Career Ceilings, Strengths, and the Non-Faculty Educator


Matt Reed’s recent article on career limits got me thinking about professional advancement, strengths, and non-teacher educators.

Matt wrote:

For an industry as obsessed with status as it is today, higher education institutions are very bad at building career ladders. This is especially true for many staff roles, as opposed to faculty and administrative positions. Too many people simply get promoted because their next level up requires some other kind of experience that their role doesn’t provide, or because the incumbent is established for the foreseeable future. Retaining the best talent becomes difficult when inflation continues for years and promotion is not an option.

The issue of career caps for non-faculty educators is particularly acute. Non-teacher educators are academic professionals who are learner- and learning-focused, but whose primary role is not professors or instructors. (although many non-teaching educators also teach).

With no defined career path within the company for most non-faculty educators, the only way to get that “next big job” is often to move to another university. The rise of hybrid and remote work opportunities in digital learning post-pandemic has lowered the barriers to applying for jobs at other schools. However, most non-faculty educators prefer to pursue a career within a university. They’ve invested in building relationships and finding ways to get things done at school. Non-teacher educators are often internally motivated and aligned with the school’s educational mission. They want to stay, but they also want their careers to move forward.

Where are non-teaching educators left if they cannot see their next internal role? If so, what steps can be taken?

My advice is to separate career growth from titles. Your role isn’t as important as finding a role that demonstrates your strengths, keeps you learning new things, and makes you feel like you’re making a difference.

I have seen non-faculty colleagues get into trouble in their careers when they put external indicators of success, such as titles, before other job attributes. Yes, titles are important. Positions at higher education institutions often determine the tables you sit at and the conversations you are invited to. A position is a tool, equivalent to influence over resources and institutional positions. But winning a title so big that it takes you away from the job you love best (and where you play to your strengths) is ultimately self-defeating.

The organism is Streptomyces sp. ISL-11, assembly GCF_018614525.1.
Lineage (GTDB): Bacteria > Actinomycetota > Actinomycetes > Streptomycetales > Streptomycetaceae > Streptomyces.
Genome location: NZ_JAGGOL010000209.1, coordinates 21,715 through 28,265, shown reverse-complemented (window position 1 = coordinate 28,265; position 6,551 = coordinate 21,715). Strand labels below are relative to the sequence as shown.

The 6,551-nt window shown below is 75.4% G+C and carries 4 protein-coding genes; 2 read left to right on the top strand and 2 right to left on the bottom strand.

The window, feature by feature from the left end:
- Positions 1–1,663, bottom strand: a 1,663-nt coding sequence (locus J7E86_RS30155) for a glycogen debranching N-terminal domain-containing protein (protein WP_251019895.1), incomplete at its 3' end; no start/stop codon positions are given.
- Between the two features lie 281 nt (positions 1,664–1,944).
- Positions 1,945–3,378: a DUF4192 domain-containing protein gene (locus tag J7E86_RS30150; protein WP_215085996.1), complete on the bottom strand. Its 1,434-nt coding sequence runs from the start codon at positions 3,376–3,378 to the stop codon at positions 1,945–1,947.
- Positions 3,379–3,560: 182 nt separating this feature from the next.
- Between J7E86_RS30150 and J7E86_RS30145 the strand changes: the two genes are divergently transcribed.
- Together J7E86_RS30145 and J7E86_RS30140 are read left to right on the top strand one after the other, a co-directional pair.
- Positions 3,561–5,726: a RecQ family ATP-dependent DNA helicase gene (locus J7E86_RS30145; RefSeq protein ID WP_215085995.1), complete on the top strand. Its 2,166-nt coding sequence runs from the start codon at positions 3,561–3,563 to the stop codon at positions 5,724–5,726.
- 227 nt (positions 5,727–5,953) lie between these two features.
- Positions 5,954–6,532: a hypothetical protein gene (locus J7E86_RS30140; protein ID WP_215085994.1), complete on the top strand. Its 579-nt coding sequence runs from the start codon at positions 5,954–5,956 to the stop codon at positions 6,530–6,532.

A better way to think about career progression than winning ever more impressive titles is to focus on your strengths instead. The goal is not to move up the professional hierarchy, but to spend as much time and energy as possible doing what you love. To do that, you need to touch the work that gives you energy. It is the work in which I feel I have made the most important contribution most of the time.

For some non-faculty educators, major organizations (and those controlling large numbers of people and large budgets) can be energizing and aligned with strengths. However, most of the non-teacher educators liked teaching and received higher education. Their strength lies in working with educators and working with learners, not in management.

The role-driven approach to career advancement mostly involves managing an ever-growing staff and a more complex and diverse set of tasks. For some, this is great, but for many non-teacher educators, their next big job will be further away from the one that first led them to higher education.

If it’s not possible to advance in a career as a non-teaching educator by getting a new big job at college, another option is to try to find a way to transfer work to your current role. It’s often easier to set things up for a job that allows you to play to your strengths in your current position, rather than taking an entirely new job. Rather than expend your energy fighting for that next big title, a better approach might be to find a way to focus on the job that suits you best.

What are the limitations of this strengths-based career navigation approach?



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